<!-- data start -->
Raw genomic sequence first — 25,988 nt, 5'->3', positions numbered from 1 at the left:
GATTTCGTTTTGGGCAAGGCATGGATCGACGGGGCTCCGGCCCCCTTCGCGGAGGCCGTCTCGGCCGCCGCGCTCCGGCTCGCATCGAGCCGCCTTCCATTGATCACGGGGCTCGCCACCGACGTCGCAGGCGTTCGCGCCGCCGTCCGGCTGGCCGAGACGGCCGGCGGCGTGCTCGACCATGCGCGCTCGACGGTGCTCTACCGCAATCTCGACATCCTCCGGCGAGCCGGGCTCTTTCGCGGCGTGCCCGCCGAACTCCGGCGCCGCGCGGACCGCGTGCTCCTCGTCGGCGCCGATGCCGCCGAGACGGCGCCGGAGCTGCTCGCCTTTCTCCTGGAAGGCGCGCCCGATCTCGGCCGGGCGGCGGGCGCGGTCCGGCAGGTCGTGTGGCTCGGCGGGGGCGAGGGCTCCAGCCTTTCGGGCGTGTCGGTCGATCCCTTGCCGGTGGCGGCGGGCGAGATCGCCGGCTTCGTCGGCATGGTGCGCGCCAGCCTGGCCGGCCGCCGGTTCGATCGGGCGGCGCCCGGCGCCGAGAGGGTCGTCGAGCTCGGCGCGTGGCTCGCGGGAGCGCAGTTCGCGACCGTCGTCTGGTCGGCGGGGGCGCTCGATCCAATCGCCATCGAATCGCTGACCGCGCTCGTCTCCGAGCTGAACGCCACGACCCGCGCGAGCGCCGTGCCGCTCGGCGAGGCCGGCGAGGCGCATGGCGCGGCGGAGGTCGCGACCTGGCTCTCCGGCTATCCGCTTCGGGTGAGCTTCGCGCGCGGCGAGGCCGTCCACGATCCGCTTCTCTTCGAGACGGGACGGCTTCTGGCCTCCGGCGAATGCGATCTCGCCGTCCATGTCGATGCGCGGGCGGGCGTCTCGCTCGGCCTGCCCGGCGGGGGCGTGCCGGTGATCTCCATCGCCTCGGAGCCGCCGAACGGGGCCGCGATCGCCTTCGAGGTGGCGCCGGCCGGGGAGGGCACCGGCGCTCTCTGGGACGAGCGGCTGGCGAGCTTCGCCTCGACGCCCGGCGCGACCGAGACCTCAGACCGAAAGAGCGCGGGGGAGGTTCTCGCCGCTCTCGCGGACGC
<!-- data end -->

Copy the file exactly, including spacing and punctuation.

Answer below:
Raw genomic sequence first — 25,988 nt, 5'->3', positions numbered from 1 at the left:
GATTTCGTTTTGGGCAAGGCATGGATCGACGGGGCTCCGGCCCCCTTCGCGGAGGCCGTCTCGGCCGCCGCGCTCCGGCTCGCATCGAGCCGCCTTCCATTGATCACGGGGCTCGCCACCGACGTCGCAGGCGTTCGCGCCGCCGTCCGGCTGGCCGAGACGGCCGGCGGCGTGCTCGACCATGCGCGCTCGACGGTGCTCTACCGCAATCTCGACATCCTCCGGCGAGCCGGGCTCTTTCGCGGCGTGCCCGCCGAACTCCGGCGCCGCGCGGACCGCGTGCTCCTCGTCGGCGCCGATGCCGCCGAGACGGCGCCGGAGCTGCTCGCCTTTCTCCTGGAAGGCGCGCCCGATCTCGGCCGGGCGGCGGGCGCGGTCCGGCAGGTCGTGTGGCTCGGCGGGGGCGAGGGCTCCAGCCTTTCGGGCGTGTCGGTCGATCCCTTGCCGGTGGCGGCGGGCGAGATCGCCGGCTTCGTCGGCATGGTGCGCGCCAGCCTGGCCGGCCGCCGGTTCGATCGGGCGGCGCCCGGCGCCGAGAGGGTCGTCGAGCTCGGCGCGTGGCTCGCGGGAGCGCAGTTCGCGACCGTCGTCTGGTCGGCGGGGGCGCTCGATCCAATCGCCATCGAATCGCTGACCGCGCTCGTCTCCGAGCTGAACGCCACGACCCGCGCGAGCGCCGTGCCGCTCGGCGAGGCCGGCGAGGCGCATGGCGCGGCGGAGGTCGCGACCTGGCTCTCCGGCTATCCGCTTCGGGTGAGCTTCGCGCGCGGCGAGGCCGTCCACGATCCGCTTCTCTTCGAGACGGGACGGCTTCTGGCCTCCGGCGAATGCGATCTCGCCGTCCATGTCGATGCGCGGGCGGGCGTCTCGCTCGGCCTGCCCGGCGGGGGCGTGCCGGTGATCTCCATCGCCTCGGAGCCGCCGAACGGGGCCGCGATCGCCTTCGAGGTGGCGCCGGCCGGGGAGGGCACCGGCGCTCTCTGGGACGAGCGGCTGGCGAGCTTCGCCTCGACGCCCGGCGCGACCGAGACCTCAGACCGAAAGAGCGCGGGGGAGGTTCTCGCCGCTCTCGCGGACGC